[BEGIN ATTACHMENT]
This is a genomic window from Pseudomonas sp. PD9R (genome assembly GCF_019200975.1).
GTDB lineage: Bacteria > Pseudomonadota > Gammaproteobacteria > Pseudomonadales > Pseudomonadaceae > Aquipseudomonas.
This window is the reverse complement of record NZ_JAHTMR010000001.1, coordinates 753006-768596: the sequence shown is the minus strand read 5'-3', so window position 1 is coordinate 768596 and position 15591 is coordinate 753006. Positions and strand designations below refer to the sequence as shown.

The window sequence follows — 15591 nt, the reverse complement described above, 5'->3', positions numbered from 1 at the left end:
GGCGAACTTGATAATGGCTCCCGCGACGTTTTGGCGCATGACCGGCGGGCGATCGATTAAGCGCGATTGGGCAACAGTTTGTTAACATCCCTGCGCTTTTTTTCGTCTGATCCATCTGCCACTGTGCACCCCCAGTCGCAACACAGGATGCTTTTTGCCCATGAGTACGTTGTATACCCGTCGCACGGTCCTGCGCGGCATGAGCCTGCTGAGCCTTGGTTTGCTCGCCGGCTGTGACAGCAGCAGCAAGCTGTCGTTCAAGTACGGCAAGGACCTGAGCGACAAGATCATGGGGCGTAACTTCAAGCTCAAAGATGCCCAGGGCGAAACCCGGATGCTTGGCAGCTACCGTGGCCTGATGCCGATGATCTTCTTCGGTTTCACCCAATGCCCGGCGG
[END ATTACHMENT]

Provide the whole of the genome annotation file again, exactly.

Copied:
This is a genomic window from Pseudomonas sp. PD9R (genome assembly GCF_019200975.1).
GTDB lineage: Bacteria > Pseudomonadota > Gammaproteobacteria > Pseudomonadales > Pseudomonadaceae > Aquipseudomonas.
This window is the reverse complement of record NZ_JAHTMR010000001.1, coordinates 753006-768596: the sequence shown is the minus strand read 5'-3', so window position 1 is coordinate 768596 and position 15591 is coordinate 753006. Positions and strand designations below refer to the sequence as shown.

The window sequence follows — 15591 nt, the reverse complement described above, 5'->3', positions numbered from 1 at the left end:
GGCGAACTTGATAATGGCTCCCGCGACGTTTTGGCGCATGACCGGCGGGCGATCGATTAAGCGCGATTGGGCAACAGTTTGTTAACATCCCTGCGCTTTTTTTCGTCTGATCCATCTGCCACTGTGCACCCCCAGTCGCAACACAGGATGCTTTTTGCCCATGAGTACGTTGTATACCCGTCGCACGGTCCTGCGCGGCATGAGCCTGCTGAGCCTTGGTTTGCTCGCCGGCTGTGACAGCAGCAGCAAGCTGTCGTTCAAGTACGGCAAGGACCTGAGCGACAAGATCATGGGGCGTAACTTCAAGCTCAAAGATGCCCAGGGCGAAACCCGGATGCTTGGCAGCTACCGTGGCCTGATGCCGATGATCTTCTTCGGTTTCACCCAATGCCCGGCGG